How can we better support boys and men looking for change? Civil society organisations are natural allies for this work, but public programmes can catalyse this work at scale. In our internally commissioned research, we found that in 2021, ~US$365 million was allocated in the national budget for schemes and programmes for girls (for example, girls hostel scheme, Mission Poshan, and Mission Shakti) but no separate funding was allocated for programmes looking to intentionally engage males. In 2014, US$3 million was allocated towards a scheme called Saksham (holistic development of adolescent boys); however, no funds were released, and the scheme was shelved.
As we continue to work for women’s empowerment, can we also creatively solve this challenge of young men’s empowerment? Can we design public programmes for young males? Can we innovate safe, shared spaces so that boys can talk to each other without ridicule and fear? Can we imagine social structures where young men can organise around financial and other needs? Can we make time for boys to learn
about arts, sports, painting, and music, and encourage them to pursue things that help them grow as human beings?
We need to open up these conversations in our own homes, at the dinner table, or when families spend time together. We need to especially have these conversations in rooms where many men and women come from a place of privilege. While we continue to run gender sensitisation programmes on the field, in villages, and places where boys and men sit at the intersection of many disadvantages, it is equally necessary to keep one channel open with powerful privileged men. How do men who are rich, successful, and powerful participate in the creation of a society they want for their daughters and sons? What kind of role models can they be for the next generation? How can business owners thread care
and gender equity into all aspects of their factories and businesses?
This is a creative challenge for the corporate sector, which has done some credible work on empowering women at work. Now there is more work to do with men. I have met so many young men who want to enter the social sector or the corporate sector to change the way capitalism works. They could be great leaders for this societal mission.
Through my philanthropy, I support many wonderful organisations that are at the forefront of this complex work. And through them, I am learning that the discourse is indeed shifting (9). The younger generation is increasingly questioning fixed gender norms, and their conversation is platforming plurality and fluidity. Tens of millions of young men are moving onwards and outwards from where they were born or where they were stuck, to try and make something more of themselves. But they need society’s help.
Even if they have been brought up with certain traditional values, they are open to new norms, especially on gender issues, and like young people everywhere, they are experimenting. As the saying goes, the future is here, it is just not evenly distributed. If we support them, we can make it happen sooner than we think. Moreover, green shoots are already emerging. Think of the small but noteworthy examples of single fathers, who are adopting children despite the difficulty the law presents them with. Think of the men entering unusual occupations in the arts or in the care economy.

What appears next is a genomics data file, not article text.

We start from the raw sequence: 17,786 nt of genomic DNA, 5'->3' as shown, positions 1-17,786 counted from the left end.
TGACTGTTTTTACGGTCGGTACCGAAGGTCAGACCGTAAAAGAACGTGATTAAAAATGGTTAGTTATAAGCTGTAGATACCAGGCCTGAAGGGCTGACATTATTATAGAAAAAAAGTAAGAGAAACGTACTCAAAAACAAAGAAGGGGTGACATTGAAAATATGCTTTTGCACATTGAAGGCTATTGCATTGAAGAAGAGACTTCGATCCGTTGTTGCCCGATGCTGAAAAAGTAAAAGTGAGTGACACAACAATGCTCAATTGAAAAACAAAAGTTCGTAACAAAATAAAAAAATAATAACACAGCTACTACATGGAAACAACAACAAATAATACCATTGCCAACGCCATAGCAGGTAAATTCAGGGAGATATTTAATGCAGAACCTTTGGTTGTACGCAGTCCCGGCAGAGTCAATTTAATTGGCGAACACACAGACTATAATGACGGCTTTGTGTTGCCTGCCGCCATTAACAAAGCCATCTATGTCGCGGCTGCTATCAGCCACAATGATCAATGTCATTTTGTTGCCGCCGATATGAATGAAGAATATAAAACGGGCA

And then there are the celebrities. Cricketer Virat Kohli missed three out of four test matches that were part of an important Australian tour to be with his newborn baby. He had to brave much controversy when he talked about this. Tennis players Roger Federer and Rafael Nadal cried openly in defiance of the norm as Federer retired from an illustrious career. More and more famous and powerful men are showing younger boys that masculinity need not be a prescripted idea.
We know that there are many such good men in the world, who have silently worked on themselves and with the women in their lives to balance power better. Again, in the spirit of inclusion, of not generalising, of not lumping men together, let us acknowledge, celebrate, and ally and work with the men who are on this journey. This must be a co-powered journey for a more humane society.
(1) Rohini Nilekani, Report: What’s It like Being a Young Man in Urban India Today?
(Bangalore: Rohini Nilekani Philanthropies Foundation, 2022), https://
(2) International Labour Organization, Global Employment Trends for Youth: 2011 Update,
October 2011 (Geneva: International Labour Organization, 2011), https://www.ilo.
(3) NCRB, Accidental Deaths and Suicides in India 2021 (New Delhi: NCRB, 2021), https://
(4) NCRB, Prison Statistics India 2021 – Executive Summary (New Delhi: NCRB, 2021),
(5) National Drug Dependence Treatment Centre and All India Institute of Medical
Sciences, Magnitude of Substance Use in India 2019 (New Delhi: Ministry of Social
Justice and Empowerment, 2019), https://socialjustice.gov.in/writereaddata/
(6) Ministry of Education, Unified District Information System for Education Plus: 2021-2022
Flash Statistics (Ministry of Education, 2022), https://www.education.gov.in/sites/
(7) Kundan Pandey, “Why are Boys More Malnourished than Girls in India?,”
DownToEarth, February 19, 2018, https://www.downtoearth.org.in/blog/health/
(8) Richard J. Petts et al., “Fathers’ Paternity Leave-Taking and Children’s Perceptions
of Father-Child Relationships in the United States,” National Library of Medicine,
(9) Rohini Nilekani, “Build the Field. Build the Movement. Engaging Young Men
& Boys in India,” Rohini Nilekani Philanthropies Foundation, 2021, https://